“In order for the Library to operate effectively and more importantly, to continue to receive taxpayer money, I believe it is best for the institution that you take a leave of absence effective immediately, and continuing until the various investigations and audits into the Library’s operations are resolved,” Katz wrote to Galante.

In her letter to the board, Katz asked its members to take action at their meeting scheduled for Thursday.

“As an elected official charged with allocating taxpayer dollars, I must ensure that they are appropriated wisely — and I cannot do that while the Library’s sitting President faces a federal investigation,” Katz wrote.

Eric Sumberg, a spokesman for Stringer, said Tuesday that “the audit is ongoing.”

The FBI and the library declined to comment.



You have a lot of nerve Katz, asking someone to take a leave of absence. Did you ask this from your incompetent predecessor, Helen Marshall?

This is just the typical political ploy of “look there, so you don’t
look here” from Melinda Katz. I mean really why are you so involved in
this, when there are so many bigger issues in Queens and especially the
community of Jamaica’s quality of life issues. This smells so much of
the Bernie Maddoff situation. Find a boogie man that people will hate
(Maddoff), even though he had little to do with the majority of people
and the economy, drag it out, which then takes focus completely away
from the real culprits of the economy meltdown, the CEO’s of major
companies who caused the problem, yet not one has been brought up on
charges to this day.

Ms. “I am so moral” Katz, what are you trying to deflect?

Focus on the REAL problems of Queens and especially Jamaica and it’s poor quality of life issues and leave the detective work for the professionals. This is not your job. I mean where are you with corrupt Senator Malcolm Smith or Congressman Gregory Meeks about stepping down from office?

I am so tired of this typical political bullshit of not focusing on the REAL issues. This is FBI work, let them do what they need to do and you go to doing whatever the hell it really is you do with your six figure salary courtesy of the tax payers.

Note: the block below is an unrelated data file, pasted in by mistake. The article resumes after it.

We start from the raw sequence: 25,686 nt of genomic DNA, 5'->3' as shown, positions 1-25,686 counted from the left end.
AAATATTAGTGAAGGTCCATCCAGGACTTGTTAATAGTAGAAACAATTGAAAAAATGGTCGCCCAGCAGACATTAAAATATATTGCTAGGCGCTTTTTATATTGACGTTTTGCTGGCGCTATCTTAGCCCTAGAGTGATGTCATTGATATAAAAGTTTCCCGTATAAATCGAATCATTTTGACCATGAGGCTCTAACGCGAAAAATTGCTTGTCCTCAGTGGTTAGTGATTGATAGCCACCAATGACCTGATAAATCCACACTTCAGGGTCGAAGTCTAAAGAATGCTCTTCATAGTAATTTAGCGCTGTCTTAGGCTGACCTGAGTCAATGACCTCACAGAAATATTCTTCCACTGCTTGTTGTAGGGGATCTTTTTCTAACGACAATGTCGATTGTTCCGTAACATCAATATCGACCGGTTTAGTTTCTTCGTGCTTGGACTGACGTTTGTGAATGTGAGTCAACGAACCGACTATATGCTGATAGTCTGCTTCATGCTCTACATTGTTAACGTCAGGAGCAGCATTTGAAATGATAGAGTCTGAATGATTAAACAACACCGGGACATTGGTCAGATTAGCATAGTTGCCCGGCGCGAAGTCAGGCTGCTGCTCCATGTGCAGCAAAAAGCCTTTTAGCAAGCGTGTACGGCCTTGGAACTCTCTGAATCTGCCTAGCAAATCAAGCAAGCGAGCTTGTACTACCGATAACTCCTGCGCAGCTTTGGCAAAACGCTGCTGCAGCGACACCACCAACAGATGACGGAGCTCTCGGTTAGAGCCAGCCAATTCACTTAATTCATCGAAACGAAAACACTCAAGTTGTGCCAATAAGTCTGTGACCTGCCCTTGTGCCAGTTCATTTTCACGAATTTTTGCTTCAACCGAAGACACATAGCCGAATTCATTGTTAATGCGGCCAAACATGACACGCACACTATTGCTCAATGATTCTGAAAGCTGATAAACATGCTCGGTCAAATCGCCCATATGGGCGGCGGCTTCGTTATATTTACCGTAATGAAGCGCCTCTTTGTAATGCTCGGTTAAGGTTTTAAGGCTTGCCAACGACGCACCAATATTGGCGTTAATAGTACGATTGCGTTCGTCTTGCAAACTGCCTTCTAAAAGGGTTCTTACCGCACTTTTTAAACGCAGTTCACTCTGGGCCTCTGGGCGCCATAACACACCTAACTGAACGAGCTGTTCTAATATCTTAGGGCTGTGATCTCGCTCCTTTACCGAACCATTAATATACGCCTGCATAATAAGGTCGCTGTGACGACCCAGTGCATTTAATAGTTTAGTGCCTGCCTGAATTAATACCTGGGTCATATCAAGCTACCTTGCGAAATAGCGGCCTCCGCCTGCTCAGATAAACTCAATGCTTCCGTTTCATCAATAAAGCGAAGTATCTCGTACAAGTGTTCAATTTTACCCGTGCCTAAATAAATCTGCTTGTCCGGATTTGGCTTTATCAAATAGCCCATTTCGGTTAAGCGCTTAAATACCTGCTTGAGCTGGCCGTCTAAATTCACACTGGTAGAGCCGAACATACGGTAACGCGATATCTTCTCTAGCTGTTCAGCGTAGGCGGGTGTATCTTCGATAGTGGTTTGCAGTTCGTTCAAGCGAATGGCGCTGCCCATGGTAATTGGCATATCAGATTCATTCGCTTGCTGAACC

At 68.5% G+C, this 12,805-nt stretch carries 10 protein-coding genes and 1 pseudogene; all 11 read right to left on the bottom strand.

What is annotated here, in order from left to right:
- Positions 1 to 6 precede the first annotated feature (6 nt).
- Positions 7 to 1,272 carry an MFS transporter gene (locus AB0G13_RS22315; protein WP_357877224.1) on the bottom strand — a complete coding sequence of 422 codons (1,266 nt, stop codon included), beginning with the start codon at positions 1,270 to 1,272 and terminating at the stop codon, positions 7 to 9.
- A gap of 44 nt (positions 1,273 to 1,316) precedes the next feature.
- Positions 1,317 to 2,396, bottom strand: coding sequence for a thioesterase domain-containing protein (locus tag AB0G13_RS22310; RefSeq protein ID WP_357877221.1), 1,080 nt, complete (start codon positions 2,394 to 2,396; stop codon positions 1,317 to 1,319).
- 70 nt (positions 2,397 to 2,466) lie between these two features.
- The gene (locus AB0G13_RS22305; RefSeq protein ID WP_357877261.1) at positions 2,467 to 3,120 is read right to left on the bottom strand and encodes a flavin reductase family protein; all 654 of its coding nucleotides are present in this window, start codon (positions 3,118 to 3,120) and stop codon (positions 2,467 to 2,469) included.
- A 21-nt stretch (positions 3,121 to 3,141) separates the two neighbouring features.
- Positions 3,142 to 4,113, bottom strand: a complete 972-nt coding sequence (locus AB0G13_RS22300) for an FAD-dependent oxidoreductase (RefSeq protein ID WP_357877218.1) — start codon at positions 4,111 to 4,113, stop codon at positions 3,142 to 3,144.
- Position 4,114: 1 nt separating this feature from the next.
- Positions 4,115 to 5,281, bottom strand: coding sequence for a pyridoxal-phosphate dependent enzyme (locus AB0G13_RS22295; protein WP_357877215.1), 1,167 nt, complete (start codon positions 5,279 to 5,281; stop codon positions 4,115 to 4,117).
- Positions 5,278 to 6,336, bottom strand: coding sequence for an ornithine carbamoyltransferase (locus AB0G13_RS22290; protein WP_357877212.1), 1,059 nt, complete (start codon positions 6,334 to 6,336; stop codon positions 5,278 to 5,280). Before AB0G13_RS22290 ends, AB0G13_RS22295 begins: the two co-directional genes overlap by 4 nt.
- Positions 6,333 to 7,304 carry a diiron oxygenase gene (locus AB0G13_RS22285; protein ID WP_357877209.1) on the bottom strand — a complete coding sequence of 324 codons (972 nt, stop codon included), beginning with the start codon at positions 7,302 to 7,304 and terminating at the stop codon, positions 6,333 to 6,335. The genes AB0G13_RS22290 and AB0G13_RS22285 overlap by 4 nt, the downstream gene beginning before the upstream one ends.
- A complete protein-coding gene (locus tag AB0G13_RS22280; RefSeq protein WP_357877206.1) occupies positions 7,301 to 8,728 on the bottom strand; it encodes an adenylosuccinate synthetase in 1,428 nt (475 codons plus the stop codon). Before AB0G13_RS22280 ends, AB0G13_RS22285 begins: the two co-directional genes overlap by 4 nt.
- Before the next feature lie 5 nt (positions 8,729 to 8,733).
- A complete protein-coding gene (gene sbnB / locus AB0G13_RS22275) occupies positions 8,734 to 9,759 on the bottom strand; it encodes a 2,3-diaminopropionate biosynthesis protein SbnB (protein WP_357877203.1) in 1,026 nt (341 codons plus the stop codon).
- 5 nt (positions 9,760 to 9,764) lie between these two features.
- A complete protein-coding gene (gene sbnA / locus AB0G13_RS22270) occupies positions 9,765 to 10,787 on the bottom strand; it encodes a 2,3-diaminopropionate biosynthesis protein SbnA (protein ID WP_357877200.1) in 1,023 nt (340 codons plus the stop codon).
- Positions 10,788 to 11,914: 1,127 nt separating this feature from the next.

Yet another black person shot and killed in South Jamaica, AGAIN. According to the Times Ledger:

ShootingTeen killed in South Jamaica double shooting: NYPD

By Christina Santucci

A Cambria Heights teenager was killed and another teen wounded in a shooting on a South Jamaica street Sunday afternoon, police said.

Authorities said they were called to the shooting scene in front of 143-07 Lakewood Ave. near the intersection with 109th Avenue at 3:20 p.m.

Emergency responders then brought 17-year-old Khalil Bowlin, who was shot in the torso, to Jamaica Hospital, where he was pronounced dead, the NYPD said.

An unidentified 18-year-old, who had been shot in the leg, was also taken to Jamaica Hospital and listed in stable condition, police said.

Authorities blocked off the street Sunday evening with tape as they collected evidence in the rain.

An investigation into the killing was ongoing, authorities said.


This particular area is bad and keeps getting worse. Why aren’t our leaders doing everything they can to deal with this. This is a classic case of the “Broken Window Theory”.

Our leaders have done so little for this area and just allow it to continually fall into shambles (and let people live in these conditions) and then they think it will just get better by itself. This is what happens when you do not take care of small quality of life issues and ignore them over a long period of time, which is what has happened for years in this area. Garbage all over, garbage strewn abandoned homes and lots, falling down buildings, bad roads, illegal apartments, abandoned cars, poor zoning, no grocery stores, questionable delis more than likely involved in something illegal (most of the delis certainly have very few staples and seem to be hang outs for criminal activity).

I mean how can our local elected leaders, our church leaders, our community board, our business leaders keep turning a blind eye to this. Enough with bullshit like street naming ceremonies, play acting a homeless person,  photo-ops and of course corrupt behavior and shady dealings,  how about actually getting your hands dirty (the good way), doing some hard work and coming up with solutions. You know this area has a high unemployment issue, so why not get funding for something like a “Doe Fund” and put people to work to clean up the area, fix homes, maintain properties, etc.  Why are not all of you leaders working as a team and unit, it is all Greater Jamaica. The church leaders, including the Flakes, especially should be ashamed of yourselves for not calling our elected leaders out on their bullshit. Many of you church leaders say you do this and you do that, but look around, what exactly are you doing, because I see OPPRESSION.

There is no reason what-so-ever to keep letting this community go down and down, while you say you are doing everything you can because YOU ARE NOT!

What is the purpose of having a black president, a black media mogul (Oprah), filthy rich rappers (Jay-Z, Kanye West, Jamaica’s own 50 Cent), if black people and their communities are still being held down like this. It is an American disgrace that is as bad a stain as slavery.

Black oppression by our black leaders.

Click on photo to read more.

Click on photo to read more.